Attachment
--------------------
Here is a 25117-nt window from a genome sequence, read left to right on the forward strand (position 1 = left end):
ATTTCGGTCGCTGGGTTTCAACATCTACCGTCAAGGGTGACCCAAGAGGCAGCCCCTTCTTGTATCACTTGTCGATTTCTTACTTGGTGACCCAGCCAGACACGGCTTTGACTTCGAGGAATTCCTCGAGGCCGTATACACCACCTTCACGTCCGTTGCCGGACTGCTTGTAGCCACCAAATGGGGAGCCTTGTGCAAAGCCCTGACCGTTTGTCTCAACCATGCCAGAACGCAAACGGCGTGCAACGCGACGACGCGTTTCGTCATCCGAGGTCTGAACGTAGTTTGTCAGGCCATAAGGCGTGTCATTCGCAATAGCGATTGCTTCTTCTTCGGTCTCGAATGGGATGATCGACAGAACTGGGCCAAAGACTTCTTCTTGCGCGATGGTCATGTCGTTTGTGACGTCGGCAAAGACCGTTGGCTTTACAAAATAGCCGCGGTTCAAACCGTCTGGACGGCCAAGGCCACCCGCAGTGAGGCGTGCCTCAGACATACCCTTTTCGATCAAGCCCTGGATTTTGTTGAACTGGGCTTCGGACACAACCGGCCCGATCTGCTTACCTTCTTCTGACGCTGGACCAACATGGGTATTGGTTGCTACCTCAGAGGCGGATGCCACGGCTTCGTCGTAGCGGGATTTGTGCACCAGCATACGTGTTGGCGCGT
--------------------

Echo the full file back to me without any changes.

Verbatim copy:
Here is a 25117-nt window from a genome sequence, read left to right on the forward strand (position 1 = left end):
ATTTCGGTCGCTGGGTTTCAACATCTACCGTCAAGGGTGACCCAAGAGGCAGCCCCTTCTTGTATCACTTGTCGATTTCTTACTTGGTGACCCAGCCAGACACGGCTTTGACTTCGAGGAATTCCTCGAGGCCGTATACACCACCTTCACGTCCGTTGCCGGACTGCTTGTAGCCACCAAATGGGGAGCCTTGTGCAAAGCCCTGACCGTTTGTCTCAACCATGCCAGAACGCAAACGGCGTGCAACGCGACGACGCGTTTCGTCATCCGAGGTCTGAACGTAGTTTGTCAGGCCATAAGGCGTGTCATTCGCAATAGCGATTGCTTCTTCTTCGGTCTCGAATGGGATGATCGACAGAACTGGGCCAAAGACTTCTTCTTGCGCGATGGTCATGTCGTTTGTGACGTCGGCAAAGACCGTTGGCTTTACAAAATAGCCGCGGTTCAAACCGTCTGGACGGCCAAGGCCACCCGCAGTGAGGCGTGCCTCAGACATACCCTTTTCGATCAAGCCCTGGATTTTGTTGAACTGGGCTTCGGACACAACCGGCCCGATCTGCTTACCTTCTTCTGACGCTGGACCAACATGGGTATTGGTTGCTACCTCAGAGGCGGATGCCACGGCTTCGTCGTAGCGGGATTTGTGCACCAGCATACGTGTTGGCGCGT